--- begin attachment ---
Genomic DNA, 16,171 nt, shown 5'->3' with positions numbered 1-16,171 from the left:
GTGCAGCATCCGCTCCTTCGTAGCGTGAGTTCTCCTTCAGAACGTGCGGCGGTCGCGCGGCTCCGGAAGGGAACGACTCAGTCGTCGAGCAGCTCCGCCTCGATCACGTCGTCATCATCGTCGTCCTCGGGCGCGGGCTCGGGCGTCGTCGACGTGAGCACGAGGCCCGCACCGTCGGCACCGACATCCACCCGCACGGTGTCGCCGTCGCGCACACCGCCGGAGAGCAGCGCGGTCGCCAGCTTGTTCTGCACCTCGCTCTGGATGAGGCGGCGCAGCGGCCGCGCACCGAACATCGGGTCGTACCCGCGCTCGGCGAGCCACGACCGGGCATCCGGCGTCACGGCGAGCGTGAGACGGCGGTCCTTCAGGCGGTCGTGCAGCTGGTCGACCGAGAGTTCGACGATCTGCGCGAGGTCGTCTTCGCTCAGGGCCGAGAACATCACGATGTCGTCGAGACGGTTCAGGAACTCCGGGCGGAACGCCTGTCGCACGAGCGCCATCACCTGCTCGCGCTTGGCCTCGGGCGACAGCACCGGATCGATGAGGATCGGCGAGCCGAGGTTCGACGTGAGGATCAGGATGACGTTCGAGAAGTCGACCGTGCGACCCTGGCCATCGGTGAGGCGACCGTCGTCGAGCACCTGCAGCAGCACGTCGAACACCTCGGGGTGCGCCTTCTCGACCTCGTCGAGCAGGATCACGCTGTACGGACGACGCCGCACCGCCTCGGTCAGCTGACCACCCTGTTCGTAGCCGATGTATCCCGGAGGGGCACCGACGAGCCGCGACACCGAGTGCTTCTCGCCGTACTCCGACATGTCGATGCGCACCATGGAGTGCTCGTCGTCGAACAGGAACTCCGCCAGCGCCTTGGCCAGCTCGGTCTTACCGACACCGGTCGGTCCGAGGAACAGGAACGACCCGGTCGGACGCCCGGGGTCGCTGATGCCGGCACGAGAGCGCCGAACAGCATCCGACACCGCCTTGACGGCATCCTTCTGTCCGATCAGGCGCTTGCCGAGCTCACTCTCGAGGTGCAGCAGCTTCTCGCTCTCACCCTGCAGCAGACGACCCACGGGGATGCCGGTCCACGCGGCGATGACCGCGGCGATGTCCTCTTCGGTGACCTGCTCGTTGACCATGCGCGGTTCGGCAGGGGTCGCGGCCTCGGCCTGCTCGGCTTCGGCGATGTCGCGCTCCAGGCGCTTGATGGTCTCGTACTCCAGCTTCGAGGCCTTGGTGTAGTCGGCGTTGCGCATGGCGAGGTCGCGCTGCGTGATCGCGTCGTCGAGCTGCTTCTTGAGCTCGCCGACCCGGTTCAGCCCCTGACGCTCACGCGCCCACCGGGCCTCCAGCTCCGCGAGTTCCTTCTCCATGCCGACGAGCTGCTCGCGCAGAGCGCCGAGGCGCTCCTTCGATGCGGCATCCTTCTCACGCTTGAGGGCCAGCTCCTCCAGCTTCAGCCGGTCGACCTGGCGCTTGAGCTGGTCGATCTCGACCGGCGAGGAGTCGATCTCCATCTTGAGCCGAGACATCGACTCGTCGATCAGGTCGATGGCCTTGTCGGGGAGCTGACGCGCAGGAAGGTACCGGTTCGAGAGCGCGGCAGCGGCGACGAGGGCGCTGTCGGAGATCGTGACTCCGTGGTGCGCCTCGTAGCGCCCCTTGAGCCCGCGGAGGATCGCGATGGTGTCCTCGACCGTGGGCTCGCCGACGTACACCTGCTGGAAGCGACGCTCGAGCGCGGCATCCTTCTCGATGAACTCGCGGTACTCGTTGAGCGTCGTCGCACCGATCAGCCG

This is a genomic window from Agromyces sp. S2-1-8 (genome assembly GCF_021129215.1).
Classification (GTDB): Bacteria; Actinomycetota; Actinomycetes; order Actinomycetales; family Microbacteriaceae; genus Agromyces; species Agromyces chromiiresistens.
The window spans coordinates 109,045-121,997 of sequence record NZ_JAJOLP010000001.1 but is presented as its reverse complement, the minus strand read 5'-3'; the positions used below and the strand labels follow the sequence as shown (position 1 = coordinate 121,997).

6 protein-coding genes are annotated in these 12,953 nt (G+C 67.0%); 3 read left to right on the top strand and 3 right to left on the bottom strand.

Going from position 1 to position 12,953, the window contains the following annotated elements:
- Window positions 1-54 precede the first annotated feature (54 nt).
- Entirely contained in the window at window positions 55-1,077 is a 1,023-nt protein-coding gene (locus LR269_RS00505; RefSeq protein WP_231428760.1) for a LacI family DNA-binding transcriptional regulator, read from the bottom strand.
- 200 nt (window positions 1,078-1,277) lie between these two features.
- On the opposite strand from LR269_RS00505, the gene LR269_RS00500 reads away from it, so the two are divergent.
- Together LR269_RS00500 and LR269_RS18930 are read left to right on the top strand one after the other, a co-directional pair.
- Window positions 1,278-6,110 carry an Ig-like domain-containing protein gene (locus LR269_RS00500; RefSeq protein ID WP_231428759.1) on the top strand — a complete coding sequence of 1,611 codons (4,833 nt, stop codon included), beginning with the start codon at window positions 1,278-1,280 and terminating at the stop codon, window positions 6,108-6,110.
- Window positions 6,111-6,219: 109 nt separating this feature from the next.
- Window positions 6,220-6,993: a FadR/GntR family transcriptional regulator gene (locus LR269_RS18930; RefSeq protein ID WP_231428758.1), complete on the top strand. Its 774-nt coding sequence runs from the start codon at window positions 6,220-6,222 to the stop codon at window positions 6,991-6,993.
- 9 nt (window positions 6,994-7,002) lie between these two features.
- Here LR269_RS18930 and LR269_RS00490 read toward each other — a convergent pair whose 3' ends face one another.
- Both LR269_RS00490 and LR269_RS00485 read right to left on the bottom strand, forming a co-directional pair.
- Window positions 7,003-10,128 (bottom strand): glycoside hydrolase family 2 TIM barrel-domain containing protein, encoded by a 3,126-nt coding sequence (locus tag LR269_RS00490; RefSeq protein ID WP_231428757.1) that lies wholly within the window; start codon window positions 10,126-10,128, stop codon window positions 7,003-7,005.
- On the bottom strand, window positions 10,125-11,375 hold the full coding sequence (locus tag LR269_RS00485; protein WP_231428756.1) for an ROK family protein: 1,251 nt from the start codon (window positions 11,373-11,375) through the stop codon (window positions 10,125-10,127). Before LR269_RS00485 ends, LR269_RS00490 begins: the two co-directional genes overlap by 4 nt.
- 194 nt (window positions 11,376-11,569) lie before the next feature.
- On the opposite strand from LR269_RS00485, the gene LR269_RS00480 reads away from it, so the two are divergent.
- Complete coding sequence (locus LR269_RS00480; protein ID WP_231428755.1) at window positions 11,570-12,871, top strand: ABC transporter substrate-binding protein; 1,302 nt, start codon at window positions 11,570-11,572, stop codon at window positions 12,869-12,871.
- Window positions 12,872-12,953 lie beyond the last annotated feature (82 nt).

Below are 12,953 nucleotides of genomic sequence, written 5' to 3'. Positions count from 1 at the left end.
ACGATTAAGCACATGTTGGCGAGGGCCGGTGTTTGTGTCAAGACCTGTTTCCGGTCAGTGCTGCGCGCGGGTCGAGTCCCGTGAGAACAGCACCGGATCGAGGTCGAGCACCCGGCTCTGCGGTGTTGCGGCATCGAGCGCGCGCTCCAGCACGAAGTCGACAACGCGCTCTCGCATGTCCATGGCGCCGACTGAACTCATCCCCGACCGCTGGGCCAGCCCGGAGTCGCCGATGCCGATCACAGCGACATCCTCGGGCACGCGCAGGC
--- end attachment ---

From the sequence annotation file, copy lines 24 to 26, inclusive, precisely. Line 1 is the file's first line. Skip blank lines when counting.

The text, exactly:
- Window positions 12,872-12,953 lie beyond the last annotated feature (82 nt).

Below are 12,953 nucleotides of genomic sequence, written 5' to 3'. Positions count from 1 at the left end.
ACGATTAAGCACATGTTGGCGAGGGCCGGTGTTTGTGTCAAGACCTGTTTCCGGTCAGTGCTGCGCGCGGGTCGAGTCCCGTGAGAACAGCACCGGATCGAGGTCGAGCACCCGGCTCTGCGGTGTTGCGGCATCGAGCGCGCGCTCCAGCACGAAGTCGACAACGCGCTCTCGCATGTCCATGGCGCCGACTGAACTCATCCCCGACCGCTGGGCCAGCCCGGAGTCGCCGATGCCGATCACAGCGACATCCTCGGGCACGCGCAGGC